Press Release

New view of primordial helium traces the structure of early universe

By SpaceRef Editor
August 10, 2001
Filed under ,

Saint-Hubert, August 9, 2001- NASA’s Far Ultraviolet Spectroscopic Explorer
(FUSE) satellite has given astronomers their best glimpse yet of the ghostly
cobweb of helium gas left over from the Big Bang, which underlies the
universe’s structure. The helium is not found in galaxies or stars but
spread thinly through the vastness of space.


The observations help confirm theoretical models of how matter in the
expanding universe condensed into a web-like structure pervading all of the
space between galaxies. The helium traces the architecture of the universe
back to very early times. This structure arose from small gravitational
instabilities seeded in the chaos just after the Big Bang.


“Visible galaxies are only the peaks in the structure of the early universe.
The FUSE observations of ionized helium show us the details of the hills and
valleys between the mountain tops,” says Gerard Kriss, leader of the FUSE
observing team and astronomer at the Space Telescope Science Institute in
Baltimore, MD.


“This is a very exciting discovery. The search for the spectral signatures
of a forest of ionized helium gas in the early universe was one of the major
objectives of the FUSE mission, and it has been fulfilled spectacularly,”
says Dr. George Sonneborn, FUSE Project Scientist at NASA’s Goddard Space
Flight Center in Greenbelt, MD.


“We designed FUSE for major investigations like this. The excellent results
come from a combination of the instrument performance and the good target
quasar used,” said Dr. John Hutchings of the Herzberg Institute of
Astrophysics (HIA) of the National Research Council. “FUSE is turning out
many exciting new results that no other telescope can do. Canadians have a
powerful new research tool in orbit.”


The FUSE observations also bolster evidence that the early universe was
re-energized by torrents of radiation from black holes in active galaxies,
and a firestorm of star birth.
The observation was accomplished by using the distant light from a quasar (a
brilliant, active nucleus of a galaxy) to allow FUSE to peer across 10
billion light-years of seemingly empty space to make new and precise
measurements of the universe’s hidden structure.


Canadian involvement in the FUSE program includes the provision, by the
Canadian Space Agency (CSA), of two Fine-Error Sensors (FES). The FES
instruments guide the FUSE satellite to enable it to point in precisely the
right direction to make its exacting scientific observations; they also aid
in the navigation of the satellite. The CSA is also providing two Canadian
astronomers to support FUSE operations and science data analysis at the John
Hopkins University (JHU) in Baltimore MD throughout the mission.


The Canadian Project Scientist is Dr. John Hutchings of the Herzberg
Institute of Astrophysics (HIA) of the National Research Council in
Victoria, BC; the FUSE Principal Investigator is Dr. Warren Moos at the
Johns Hopkins University. The JHU developed FUSE for NASA and has the
primary responsibility for all aspects of the FUSE project.


The Canadian Space Agency funded and managed the Fine-Error Sensor contract
with COM DEV International of Cambridge, Ontario. COM DEV also developed the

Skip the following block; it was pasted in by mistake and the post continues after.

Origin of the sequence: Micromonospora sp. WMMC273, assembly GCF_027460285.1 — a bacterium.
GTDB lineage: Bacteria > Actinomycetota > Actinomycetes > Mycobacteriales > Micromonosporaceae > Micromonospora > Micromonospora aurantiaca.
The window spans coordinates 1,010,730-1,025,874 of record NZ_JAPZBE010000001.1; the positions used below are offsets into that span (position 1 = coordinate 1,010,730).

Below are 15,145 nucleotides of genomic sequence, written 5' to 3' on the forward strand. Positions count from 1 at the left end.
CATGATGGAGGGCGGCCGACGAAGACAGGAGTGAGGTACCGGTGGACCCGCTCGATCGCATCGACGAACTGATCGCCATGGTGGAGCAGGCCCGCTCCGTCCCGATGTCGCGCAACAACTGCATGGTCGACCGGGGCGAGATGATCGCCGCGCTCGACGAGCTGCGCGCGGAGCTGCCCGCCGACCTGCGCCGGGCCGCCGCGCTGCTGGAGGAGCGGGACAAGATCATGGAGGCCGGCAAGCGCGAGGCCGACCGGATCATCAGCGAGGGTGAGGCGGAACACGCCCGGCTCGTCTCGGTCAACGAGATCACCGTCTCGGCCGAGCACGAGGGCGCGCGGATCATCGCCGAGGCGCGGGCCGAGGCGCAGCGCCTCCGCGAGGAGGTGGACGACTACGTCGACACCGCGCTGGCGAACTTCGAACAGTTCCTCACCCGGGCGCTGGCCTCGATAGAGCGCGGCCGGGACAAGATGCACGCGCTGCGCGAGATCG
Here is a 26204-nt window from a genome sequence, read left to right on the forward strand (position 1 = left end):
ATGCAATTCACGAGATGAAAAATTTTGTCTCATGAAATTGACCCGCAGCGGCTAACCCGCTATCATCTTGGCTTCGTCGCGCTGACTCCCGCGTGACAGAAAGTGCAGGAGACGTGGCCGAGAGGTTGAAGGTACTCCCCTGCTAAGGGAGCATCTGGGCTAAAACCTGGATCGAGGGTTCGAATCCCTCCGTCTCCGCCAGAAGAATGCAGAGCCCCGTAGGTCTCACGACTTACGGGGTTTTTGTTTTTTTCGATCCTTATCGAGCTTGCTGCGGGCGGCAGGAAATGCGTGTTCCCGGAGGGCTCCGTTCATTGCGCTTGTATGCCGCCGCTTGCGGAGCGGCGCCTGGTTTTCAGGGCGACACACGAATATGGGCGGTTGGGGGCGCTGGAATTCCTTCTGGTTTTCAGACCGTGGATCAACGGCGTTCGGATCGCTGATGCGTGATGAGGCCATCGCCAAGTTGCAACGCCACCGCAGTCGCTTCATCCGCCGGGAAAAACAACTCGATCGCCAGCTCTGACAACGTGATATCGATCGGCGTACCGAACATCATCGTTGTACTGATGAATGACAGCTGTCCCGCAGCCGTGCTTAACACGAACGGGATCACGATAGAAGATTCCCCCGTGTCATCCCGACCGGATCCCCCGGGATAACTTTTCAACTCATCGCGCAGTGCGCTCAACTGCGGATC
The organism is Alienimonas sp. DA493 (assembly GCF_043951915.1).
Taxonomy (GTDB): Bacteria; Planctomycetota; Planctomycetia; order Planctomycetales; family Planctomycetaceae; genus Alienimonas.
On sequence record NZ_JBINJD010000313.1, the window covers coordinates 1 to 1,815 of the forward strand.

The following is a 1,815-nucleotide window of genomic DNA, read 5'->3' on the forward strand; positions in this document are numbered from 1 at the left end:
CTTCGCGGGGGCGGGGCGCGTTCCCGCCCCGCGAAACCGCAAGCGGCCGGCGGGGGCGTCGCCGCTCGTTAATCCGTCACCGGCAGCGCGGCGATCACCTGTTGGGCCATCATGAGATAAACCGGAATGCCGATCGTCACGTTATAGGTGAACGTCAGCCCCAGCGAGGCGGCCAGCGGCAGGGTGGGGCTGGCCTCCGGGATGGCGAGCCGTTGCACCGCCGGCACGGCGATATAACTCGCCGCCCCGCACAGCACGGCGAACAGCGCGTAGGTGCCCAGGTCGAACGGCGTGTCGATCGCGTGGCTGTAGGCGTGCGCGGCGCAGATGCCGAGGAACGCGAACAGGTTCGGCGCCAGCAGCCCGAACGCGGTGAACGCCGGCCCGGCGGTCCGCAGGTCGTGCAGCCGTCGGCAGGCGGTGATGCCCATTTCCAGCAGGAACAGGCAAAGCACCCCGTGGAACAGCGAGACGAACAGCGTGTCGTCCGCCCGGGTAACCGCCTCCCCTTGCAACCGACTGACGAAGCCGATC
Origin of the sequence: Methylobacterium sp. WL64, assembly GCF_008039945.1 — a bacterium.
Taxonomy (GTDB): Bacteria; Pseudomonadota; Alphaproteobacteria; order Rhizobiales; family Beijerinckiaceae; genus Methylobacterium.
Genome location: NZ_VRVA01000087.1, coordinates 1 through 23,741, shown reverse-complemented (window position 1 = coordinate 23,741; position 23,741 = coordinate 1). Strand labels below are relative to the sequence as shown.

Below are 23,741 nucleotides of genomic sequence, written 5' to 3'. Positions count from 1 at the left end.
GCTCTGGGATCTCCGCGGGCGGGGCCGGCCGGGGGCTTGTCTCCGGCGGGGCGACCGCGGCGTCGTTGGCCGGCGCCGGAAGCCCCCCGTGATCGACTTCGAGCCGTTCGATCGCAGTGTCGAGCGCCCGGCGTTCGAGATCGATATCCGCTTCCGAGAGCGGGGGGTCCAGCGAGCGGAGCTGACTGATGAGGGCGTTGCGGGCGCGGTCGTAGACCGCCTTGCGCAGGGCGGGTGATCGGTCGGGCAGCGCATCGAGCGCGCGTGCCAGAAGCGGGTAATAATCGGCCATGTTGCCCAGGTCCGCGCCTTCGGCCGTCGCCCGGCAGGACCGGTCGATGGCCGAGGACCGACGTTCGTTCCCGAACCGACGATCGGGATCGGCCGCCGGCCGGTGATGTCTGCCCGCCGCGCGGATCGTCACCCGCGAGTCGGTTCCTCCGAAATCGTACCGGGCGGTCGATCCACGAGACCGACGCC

Instrument Data System, the computer system that controls the FUSE
telescope, under a separate contract with the JHU. Due to the CSA’s
contribution, Canadian astronomers have a guaranteed fraction of FUSE
observing time for their research programs.


The FUSE results are being published in the August 10, 2001 issue of the
journal Science. Canadians John Hutchings and Don Morton are among the
authors of the paper.


The team also plans to use FUSE to look at other quasars to trace the
universe’s structure.


FUSE is a NASA Origins mission, developed and operated by the Johns Hopkins
University in collaboration with NASA’s Goddard Space Flight Center, the
Centre National d’Etudes Spatiales (France), the Canadian Space Agency, the
University of Colorado, and the University of California. FUSE was launched
on June 24, 1999 on a three-year mission to obtain high-resolution spectra
in the far ultraviolet wavelength region (905-1185 Angstroms) of faint
galactic and extragalactic objects. For further information about FUSE,
visit the mission web site at: http://fuse.pha.jhu.edu.


Note to the Editors
Information and illustration are available on the Canadian Space Agency Web
at:


http://www.space.gc.ca/csa_sectors/space_science/space_astronomy/fes.asp
http://www.space.gc.ca/asc/results2.asp?image_id=Fuse


and via links:


http://oposite.stsci.edu/pubinfo/pr/2001/27
http://hubble.stsci.edu/go/news
http://oposite.stsci.edu/pubinfo/latest.html and
http://oposite.stsci.edu/pubinfo/pictures.html


About the Canadian Space Agency


Established in 1989 with its headquarters situated in Saint-Hubert, Quebec,
the Canadian Space Agency coordinates all aspects of the Canadian Space
Program. Through its Space Knowledge, Applications and Industry Development
business line, the CSA delivers services involving: Earth and the
Environment; Space Science; Human Presence in Space; Satellite
Communications; Generic Space Technologies; Space Qualification Services and
Awareness. The Canadian Space Agency is at the forefront of the development
and application of space knowledge for the benefit of Canadians and
humanity.


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For more information:
Media Relations Office				John Hutchings 
Canadian Space Agency 				National Research Council 
Tel.: (450) 926-4345 or 4370 			Tel.: (250) 363-0018 


John.hutchings@nrc.ca

Cheryl S. Gundy 					Russ Alexander
Space Telescope Science Institute 		FUSE Project Manager
Office of Public Outreach 			Canadian Space Agency
Tel.: (410) 338-4707 				russ.alexander@space.gc.ca
Gundy@stsci.edu

SpaceRef staff editor.